As American celebrates independence, Ludington native serves aboard Navy’s oldest commissioned warship

June 28, 2023

As American celebrates independence, Ludington native serves aboard Navy’s oldest commissioned warship

By Megan Brown, Navy Office of Community Outreach

BOSTON – Petty Officer 1st Class Blake Bentz, a Ludington native, is one of nearly 80 sailors celebrating America’s 246 years of independence while serving aboard USS Constitution.

Bentz, a 2015 Ludington High School graduate, joined the Navy eight years ago.

Today Bentz serves as a culinary specialist.

“I joined the Navy to become self-sufficient and to explore the world,” said Bentz. “My grandfather was also in the Navy, so I followed in his footsteps”

Skills and values similar to those found in Ludington are important to succeed in the military.

“My senior year in high school I did a ProStart program with the college where I learned how to cook in a culinary class,” said Bentz. “After that, I talked to a recruiter and I told them I wanted to be a cook in the Navy.”

USS Constitution is the U.S. Navy’s oldest commissioned warship, and the crew is hand-picked to promote naval history and maritime heritage while raising awareness of the importance of a sustained naval presence.

The ship earned the nickname Old Ironsides during the War of 1812 after British cannonballs were seen bouncing off the ship’s wooden hull. USS Constitution was undefeated in battle and captured or destroyed 33 enemy vessels.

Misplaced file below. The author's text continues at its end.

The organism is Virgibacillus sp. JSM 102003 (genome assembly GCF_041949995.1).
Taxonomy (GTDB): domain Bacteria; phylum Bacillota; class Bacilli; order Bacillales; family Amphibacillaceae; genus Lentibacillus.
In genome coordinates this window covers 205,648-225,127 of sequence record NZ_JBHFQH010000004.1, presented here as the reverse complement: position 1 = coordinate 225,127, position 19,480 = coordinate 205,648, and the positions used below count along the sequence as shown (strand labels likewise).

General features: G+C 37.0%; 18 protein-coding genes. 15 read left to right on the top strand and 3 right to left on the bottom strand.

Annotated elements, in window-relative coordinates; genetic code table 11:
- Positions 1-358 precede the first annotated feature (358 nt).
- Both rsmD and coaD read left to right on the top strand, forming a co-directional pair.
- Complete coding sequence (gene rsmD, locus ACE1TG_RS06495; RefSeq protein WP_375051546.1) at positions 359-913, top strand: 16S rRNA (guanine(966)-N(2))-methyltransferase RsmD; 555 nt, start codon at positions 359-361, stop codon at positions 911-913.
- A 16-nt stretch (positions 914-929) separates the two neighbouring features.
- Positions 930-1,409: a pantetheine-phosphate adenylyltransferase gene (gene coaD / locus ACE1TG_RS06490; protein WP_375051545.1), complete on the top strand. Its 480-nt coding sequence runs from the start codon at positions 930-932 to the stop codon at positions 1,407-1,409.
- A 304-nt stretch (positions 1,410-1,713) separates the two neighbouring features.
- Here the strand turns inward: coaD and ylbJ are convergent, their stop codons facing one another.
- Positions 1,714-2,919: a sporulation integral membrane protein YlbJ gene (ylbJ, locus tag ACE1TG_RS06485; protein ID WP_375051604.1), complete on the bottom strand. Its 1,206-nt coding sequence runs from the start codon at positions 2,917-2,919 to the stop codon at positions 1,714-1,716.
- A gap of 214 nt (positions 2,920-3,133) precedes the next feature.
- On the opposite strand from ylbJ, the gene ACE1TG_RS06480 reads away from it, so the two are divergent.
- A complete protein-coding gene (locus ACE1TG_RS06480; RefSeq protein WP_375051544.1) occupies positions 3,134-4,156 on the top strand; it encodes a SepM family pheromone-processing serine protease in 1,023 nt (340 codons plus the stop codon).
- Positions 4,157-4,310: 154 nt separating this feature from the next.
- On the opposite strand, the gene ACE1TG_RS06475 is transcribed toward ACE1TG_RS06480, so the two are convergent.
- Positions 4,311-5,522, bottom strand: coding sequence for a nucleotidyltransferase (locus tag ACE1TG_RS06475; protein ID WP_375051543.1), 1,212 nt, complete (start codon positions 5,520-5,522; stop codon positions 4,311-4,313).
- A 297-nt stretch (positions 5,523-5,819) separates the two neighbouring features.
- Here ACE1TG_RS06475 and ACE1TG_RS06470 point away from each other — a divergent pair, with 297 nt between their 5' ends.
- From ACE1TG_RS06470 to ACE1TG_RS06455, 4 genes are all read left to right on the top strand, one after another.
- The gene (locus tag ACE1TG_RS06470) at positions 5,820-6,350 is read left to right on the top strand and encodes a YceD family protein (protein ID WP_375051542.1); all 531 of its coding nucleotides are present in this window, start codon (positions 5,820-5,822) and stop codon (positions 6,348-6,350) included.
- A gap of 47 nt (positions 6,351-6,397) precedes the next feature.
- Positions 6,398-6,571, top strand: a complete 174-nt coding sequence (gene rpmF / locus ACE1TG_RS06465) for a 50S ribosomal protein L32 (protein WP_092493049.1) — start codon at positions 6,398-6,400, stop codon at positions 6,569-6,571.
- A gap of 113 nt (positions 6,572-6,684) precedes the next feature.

With 90 percent of global commerce traveling by sea and access to the internet relying on the security of undersea fiber optic cables, Navy officials continue to emphasize that the prosperity of the United States is directly linked to trained sailors and a strong Navy.

“Our mission remains timeless — to provide our fellow citizens with nothing less than the very best Navy: fully combat ready at all times, focused on warfighting excellence, and committed to superior leadership at every single level,” said Adm. Mike Gilday, Chief of Naval Operations. “This is our calling. And I cannot imagine a calling more worthy.”

As a member of the Navy, Bentz is part of a world-class organization focused on maintaining maritime dominance, strengthening partnerships, increasing competitive warfighting capabilities and sustaining combat-ready forces in support of the National Defense Strategy.

“Being deployed made me realize how important the Navy’s presence is to national security,” said Bentz. “Our carrier’s presence on deployment ensured the shipping lanes stayed open and the only way to do that is with the Navy.”

As Bentz and other sailors continue to train and perform missions, they take pride in serving their country in the United States Navy.

“Serving in the Navy means I am a part of something bigger than myself,” said Bentz. “Since joining the Navy, I have learned so much about the world that I wouldn’t have known about otherwise. The Navy has opened my eyes to so many different cultures and ways of life.”

Bentz is grateful to others for helping make a Navy career possible.

“I want to thank both Master Chief Frierson and Master Chief McClarn because they have had the two biggest impacts on my Navy career and have kept me on the straight and narrow,” added Bentz.

  • Photo by Mass Communication Specialist 1st Class James Green, Navy Office of Community Outreach

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